In The Court of Appeals

Ben Rabon and Cynthia Rabon, Respondents,


South Carolina Department of Highways and Public Transportation, South Carolina Insurance Reserve Fund, and American Southern Insurance Company, Appellants.

Appeal From Richland County
Alison Renee Lee, Circuit Court Judge

Unpublished Opinion No. 2006-UP-251
Heard April 5, 2006 – Filed May 19, 2006


Andrew F. Lindemann, of Columbia, for Appellants. 

Dennis N. Cannon, Jr., of Camden, for Respondents.

PER CURIAM:  The South Carolina Department of Highways and Public Transportation appeals the trial court’s order enforcing a settlement agreement.  We affirm. 


Ben Rabon and his wife, Cynthia, brought a claim against the department for injuries Ben sustained in an automobile accident involving an employee of the department.  The department was insured by the South Carolina Insurance Reserve Fund.  American Southern Insurance Company was the Insurance Reserve Fund’s servicing reinsurer (hereinafter collectively referred to as the department).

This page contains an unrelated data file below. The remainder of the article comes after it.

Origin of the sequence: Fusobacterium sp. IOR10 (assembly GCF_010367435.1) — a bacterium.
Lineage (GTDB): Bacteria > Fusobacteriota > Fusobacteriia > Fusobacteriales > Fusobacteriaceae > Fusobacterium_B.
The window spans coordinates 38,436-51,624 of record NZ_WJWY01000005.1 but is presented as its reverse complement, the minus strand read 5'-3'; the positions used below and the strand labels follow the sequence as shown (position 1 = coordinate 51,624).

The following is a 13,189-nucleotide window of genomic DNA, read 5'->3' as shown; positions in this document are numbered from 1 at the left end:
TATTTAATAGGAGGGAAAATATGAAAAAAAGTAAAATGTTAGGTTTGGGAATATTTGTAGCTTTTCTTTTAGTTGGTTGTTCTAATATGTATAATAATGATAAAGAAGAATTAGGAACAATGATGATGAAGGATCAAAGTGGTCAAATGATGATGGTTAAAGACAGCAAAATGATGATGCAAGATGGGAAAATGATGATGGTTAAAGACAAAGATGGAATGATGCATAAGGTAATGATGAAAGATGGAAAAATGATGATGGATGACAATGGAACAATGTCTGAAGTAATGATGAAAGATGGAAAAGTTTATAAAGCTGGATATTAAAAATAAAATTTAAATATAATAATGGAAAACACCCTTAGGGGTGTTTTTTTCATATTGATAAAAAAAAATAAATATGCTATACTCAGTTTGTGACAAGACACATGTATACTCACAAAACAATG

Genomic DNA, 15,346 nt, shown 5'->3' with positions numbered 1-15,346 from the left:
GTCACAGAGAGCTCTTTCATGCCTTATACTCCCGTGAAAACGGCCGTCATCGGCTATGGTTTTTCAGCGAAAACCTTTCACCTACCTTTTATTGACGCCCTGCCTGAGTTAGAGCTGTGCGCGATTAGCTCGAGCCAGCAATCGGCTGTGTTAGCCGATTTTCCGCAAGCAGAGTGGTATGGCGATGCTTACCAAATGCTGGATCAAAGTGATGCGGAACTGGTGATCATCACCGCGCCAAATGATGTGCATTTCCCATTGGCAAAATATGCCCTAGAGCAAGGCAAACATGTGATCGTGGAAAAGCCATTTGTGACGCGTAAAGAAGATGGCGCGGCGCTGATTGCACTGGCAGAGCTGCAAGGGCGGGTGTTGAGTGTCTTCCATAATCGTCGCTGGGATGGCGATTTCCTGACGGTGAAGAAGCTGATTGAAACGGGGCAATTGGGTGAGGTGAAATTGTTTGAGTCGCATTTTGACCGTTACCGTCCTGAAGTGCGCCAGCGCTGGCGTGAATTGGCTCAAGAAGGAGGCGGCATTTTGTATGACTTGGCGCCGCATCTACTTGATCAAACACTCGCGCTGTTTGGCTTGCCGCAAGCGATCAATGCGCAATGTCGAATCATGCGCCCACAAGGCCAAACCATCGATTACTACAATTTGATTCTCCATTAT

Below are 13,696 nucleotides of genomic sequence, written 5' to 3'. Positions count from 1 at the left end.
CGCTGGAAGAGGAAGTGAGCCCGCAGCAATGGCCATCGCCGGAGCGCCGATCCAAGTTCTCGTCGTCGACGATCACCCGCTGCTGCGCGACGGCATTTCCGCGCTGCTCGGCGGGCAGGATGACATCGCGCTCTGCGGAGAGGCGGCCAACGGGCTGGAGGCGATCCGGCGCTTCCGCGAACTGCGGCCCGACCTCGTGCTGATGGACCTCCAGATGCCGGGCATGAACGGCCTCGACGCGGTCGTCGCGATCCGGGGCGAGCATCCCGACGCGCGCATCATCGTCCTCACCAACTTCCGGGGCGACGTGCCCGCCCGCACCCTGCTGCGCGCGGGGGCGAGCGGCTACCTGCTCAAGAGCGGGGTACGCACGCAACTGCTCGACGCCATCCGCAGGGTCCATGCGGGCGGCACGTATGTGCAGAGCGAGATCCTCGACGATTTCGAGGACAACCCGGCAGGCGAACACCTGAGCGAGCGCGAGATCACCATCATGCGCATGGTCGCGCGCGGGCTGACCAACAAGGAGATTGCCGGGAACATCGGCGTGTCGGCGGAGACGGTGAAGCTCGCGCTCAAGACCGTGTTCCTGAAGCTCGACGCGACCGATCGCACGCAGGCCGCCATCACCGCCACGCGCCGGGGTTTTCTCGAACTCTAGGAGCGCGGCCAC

On August 17, 1994, the Rabons and Carroll Barwick, a claims adjuster engaged by the department, attended a settlement conference.  At the conference, the parties agreed to settle the Rabons’ claim for a lump sum of $25,000 and an annuity of $650 per month for fifteen years.  The Rabons signed a handwritten document containing these terms.  The document was not signed by Barwick or any representative from the insurance company.  Galaher Settlements Company, a structured settlement company engaged by American Southern to administer the settlement, confirmed the above settlement terms with American Southern by letter dated August 18, 1994.